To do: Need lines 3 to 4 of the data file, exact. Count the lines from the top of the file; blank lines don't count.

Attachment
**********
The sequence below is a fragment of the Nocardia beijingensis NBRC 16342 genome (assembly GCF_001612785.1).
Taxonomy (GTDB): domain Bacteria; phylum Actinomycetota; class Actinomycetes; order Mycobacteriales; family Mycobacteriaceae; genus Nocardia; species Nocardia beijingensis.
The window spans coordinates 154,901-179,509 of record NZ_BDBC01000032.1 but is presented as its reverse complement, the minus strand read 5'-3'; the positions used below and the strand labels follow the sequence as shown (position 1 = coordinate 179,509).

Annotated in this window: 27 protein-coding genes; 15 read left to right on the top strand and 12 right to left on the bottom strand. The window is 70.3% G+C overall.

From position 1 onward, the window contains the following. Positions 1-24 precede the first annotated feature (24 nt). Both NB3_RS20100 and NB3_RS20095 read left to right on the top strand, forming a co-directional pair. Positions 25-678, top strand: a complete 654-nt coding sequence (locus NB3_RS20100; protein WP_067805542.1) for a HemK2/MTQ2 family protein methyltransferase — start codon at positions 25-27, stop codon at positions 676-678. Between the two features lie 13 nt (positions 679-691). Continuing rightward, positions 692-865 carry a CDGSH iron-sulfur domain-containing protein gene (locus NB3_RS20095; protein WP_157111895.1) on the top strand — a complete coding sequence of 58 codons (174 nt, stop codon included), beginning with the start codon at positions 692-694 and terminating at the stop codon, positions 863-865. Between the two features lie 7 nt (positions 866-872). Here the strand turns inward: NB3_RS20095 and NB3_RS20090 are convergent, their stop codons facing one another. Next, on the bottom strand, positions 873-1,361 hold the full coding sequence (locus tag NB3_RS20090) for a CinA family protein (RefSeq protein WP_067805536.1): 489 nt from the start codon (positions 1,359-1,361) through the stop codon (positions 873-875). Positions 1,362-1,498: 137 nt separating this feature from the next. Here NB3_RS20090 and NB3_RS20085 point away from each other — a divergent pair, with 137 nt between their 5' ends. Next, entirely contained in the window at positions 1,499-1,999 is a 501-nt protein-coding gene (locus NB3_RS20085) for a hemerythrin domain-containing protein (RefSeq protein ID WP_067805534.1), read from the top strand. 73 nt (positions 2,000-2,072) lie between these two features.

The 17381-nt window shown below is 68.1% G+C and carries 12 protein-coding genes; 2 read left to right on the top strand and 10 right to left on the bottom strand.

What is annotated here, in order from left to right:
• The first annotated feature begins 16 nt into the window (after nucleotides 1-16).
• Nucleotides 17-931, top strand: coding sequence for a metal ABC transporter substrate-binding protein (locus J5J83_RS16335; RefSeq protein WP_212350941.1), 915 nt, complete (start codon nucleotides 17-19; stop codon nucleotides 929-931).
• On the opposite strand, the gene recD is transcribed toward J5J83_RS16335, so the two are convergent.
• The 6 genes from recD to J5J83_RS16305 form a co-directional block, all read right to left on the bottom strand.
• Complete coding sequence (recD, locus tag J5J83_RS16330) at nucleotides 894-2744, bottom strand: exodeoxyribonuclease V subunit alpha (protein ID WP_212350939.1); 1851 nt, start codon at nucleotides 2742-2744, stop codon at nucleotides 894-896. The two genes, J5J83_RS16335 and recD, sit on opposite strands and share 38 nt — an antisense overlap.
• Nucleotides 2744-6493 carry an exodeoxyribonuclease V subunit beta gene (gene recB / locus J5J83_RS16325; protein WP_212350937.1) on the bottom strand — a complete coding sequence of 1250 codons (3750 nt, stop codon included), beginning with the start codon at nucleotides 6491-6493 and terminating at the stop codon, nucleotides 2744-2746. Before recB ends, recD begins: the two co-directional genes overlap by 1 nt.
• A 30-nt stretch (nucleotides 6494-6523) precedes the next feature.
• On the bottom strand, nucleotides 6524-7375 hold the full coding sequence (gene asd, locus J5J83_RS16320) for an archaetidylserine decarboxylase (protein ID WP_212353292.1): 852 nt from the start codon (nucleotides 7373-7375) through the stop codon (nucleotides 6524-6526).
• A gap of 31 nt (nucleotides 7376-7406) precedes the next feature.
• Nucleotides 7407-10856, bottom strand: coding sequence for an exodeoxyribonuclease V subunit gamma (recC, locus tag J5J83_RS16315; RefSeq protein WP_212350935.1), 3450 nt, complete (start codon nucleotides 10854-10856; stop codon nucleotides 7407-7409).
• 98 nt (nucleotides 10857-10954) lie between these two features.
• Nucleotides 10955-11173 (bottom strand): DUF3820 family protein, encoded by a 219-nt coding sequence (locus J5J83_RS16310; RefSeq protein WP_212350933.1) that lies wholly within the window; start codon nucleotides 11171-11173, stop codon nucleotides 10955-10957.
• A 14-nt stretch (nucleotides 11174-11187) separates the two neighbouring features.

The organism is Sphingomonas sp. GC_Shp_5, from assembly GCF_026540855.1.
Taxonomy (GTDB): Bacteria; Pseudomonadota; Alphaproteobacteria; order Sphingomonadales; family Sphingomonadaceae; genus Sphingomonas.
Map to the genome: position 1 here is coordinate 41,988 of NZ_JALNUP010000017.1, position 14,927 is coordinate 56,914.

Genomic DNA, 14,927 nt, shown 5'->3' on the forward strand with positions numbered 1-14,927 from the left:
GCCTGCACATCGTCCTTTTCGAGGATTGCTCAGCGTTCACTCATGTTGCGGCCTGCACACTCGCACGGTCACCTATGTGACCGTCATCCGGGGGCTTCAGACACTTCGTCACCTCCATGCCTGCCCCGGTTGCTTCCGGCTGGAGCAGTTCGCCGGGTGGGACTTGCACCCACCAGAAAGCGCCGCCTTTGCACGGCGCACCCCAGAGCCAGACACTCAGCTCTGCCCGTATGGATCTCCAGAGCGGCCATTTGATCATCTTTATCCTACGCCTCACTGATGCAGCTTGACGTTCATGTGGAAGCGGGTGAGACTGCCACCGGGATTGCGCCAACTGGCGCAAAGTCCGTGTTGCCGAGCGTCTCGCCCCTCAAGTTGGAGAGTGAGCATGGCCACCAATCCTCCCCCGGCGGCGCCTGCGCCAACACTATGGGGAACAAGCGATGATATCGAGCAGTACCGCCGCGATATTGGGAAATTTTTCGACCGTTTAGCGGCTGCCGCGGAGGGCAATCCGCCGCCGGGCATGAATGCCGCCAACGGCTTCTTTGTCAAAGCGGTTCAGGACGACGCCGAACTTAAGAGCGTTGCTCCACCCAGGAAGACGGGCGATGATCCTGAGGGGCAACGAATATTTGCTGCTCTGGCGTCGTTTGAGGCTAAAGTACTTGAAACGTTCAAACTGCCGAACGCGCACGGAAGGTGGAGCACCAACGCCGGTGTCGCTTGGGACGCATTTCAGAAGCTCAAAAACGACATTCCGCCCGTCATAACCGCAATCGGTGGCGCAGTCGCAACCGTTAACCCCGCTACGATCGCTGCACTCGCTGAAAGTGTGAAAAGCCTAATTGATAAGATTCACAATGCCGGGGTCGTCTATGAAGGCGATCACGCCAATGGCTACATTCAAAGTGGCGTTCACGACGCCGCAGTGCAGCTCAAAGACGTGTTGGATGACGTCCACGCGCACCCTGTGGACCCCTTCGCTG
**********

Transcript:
The window spans coordinates 154,901-179,509 of record NZ_BDBC01000032.1 but is presented as its reverse complement, the minus strand read 5'-3'; the positions used below and the strand labels follow the sequence as shown (position 1 = coordinate 179,509).

Annotated in this window: 27 protein-coding genes; 15 read left to right on the top strand and 12 right to left on the bottom strand. The window is 70.3% G+C overall.